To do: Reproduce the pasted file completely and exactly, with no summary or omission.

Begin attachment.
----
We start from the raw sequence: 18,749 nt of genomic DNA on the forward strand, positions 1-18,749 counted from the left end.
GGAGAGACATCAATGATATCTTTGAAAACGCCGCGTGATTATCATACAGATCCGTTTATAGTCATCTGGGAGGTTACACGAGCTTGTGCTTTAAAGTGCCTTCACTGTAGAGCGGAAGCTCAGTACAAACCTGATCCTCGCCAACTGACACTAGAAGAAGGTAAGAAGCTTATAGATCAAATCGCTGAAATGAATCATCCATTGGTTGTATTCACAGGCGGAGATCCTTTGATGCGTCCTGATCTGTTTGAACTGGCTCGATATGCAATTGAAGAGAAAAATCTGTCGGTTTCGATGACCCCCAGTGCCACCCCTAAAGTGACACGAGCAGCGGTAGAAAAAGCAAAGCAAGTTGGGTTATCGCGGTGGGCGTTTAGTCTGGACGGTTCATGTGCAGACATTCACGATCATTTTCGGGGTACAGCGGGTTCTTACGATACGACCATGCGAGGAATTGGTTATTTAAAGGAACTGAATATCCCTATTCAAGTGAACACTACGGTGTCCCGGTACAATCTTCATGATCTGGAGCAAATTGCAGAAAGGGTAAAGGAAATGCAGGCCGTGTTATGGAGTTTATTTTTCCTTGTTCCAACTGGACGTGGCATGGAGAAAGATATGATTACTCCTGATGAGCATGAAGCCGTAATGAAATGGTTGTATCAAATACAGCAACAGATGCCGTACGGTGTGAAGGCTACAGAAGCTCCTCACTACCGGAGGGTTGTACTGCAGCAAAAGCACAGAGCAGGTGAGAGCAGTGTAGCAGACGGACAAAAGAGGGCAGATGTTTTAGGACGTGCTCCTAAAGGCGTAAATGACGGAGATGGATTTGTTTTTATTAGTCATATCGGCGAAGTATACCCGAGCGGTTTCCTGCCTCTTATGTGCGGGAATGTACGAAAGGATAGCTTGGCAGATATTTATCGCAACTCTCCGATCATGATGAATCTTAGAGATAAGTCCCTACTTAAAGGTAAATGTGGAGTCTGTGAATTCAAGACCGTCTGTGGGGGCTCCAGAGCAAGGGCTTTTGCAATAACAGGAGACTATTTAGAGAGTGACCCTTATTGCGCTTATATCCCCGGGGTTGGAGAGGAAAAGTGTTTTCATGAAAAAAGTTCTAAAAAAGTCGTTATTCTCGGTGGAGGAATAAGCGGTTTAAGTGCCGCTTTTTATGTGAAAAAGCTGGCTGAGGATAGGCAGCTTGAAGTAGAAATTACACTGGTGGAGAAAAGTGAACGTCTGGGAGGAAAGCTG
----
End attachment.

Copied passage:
We start from the raw sequence: 18,749 nt of genomic DNA on the forward strand, positions 1-18,749 counted from the left end.
GGAGAGACATCAATGATATCTTTGAAAACGCCGCGTGATTATCATACAGATCCGTTTATAGTCATCTGGGAGGTTACACGAGCTTGTGCTTTAAAGTGCCTTCACTGTAGAGCGGAAGCTCAGTACAAACCTGATCCTCGCCAACTGACACTAGAAGAAGGTAAGAAGCTTATAGATCAAATCGCTGAAATGAATCATCCATTGGTTGTATTCACAGGCGGAGATCCTTTGATGCGTCCTGATCTGTTTGAACTGGCTCGATATGCAATTGAAGAGAAAAATCTGTCGGTTTCGATGACCCCCAGTGCCACCCCTAAAGTGACACGAGCAGCGGTAGAAAAAGCAAAGCAAGTTGGGTTATCGCGGTGGGCGTTTAGTCTGGACGGTTCATGTGCAGACATTCACGATCATTTTCGGGGTACAGCGGGTTCTTACGATACGACCATGCGAGGAATTGGTTATTTAAAGGAACTGAATATCCCTATTCAAGTGAACACTACGGTGTCCCGGTACAATCTTCATGATCTGGAGCAAATTGCAGAAAGGGTAAAGGAAATGCAGGCCGTGTTATGGAGTTTATTTTTCCTTGTTCCAACTGGACGTGGCATGGAGAAAGATATGATTACTCCTGATGAGCATGAAGCCGTAATGAAATGGTTGTATCAAATACAGCAACAGATGCCGTACGGTGTGAAGGCTACAGAAGCTCCTCACTACCGGAGGGTTGTACTGCAGCAAAAGCACAGAGCAGGTGAGAGCAGTGTAGCAGACGGACAAAAGAGGGCAGATGTTTTAGGACGTGCTCCTAAAGGCGTAAATGACGGAGATGGATTTGTTTTTATTAGTCATATCGGCGAAGTATACCCGAGCGGTTTCCTGCCTCTTATGTGCGGGAATGTACGAAAGGATAGCTTGGCAGATATTTATCGCAACTCTCCGATCATGATGAATCTTAGAGATAAGTCCCTACTTAAAGGTAAATGTGGAGTCTGTGAATTCAAGACCGTCTGTGGGGGCTCCAGAGCAAGGGCTTTTGCAATAACAGGAGACTATTTAGAGAGTGACCCTTATTGCGCTTATATCCCCGGGGTTGGAGAGGAAAAGTGTTTTCATGAAAAAAGTTCTAAAAAAGTCGTTATTCTCGGTGGAGGAATAAGCGGTTTAAGTGCCGCTTTTTATGTGAAAAAGCTGGCTGAGGATAGGCAGCTTGAAGTAGAAATTACACTGGTGGAGAAAAGTGAACGTCTGGGAGGAAAGCTG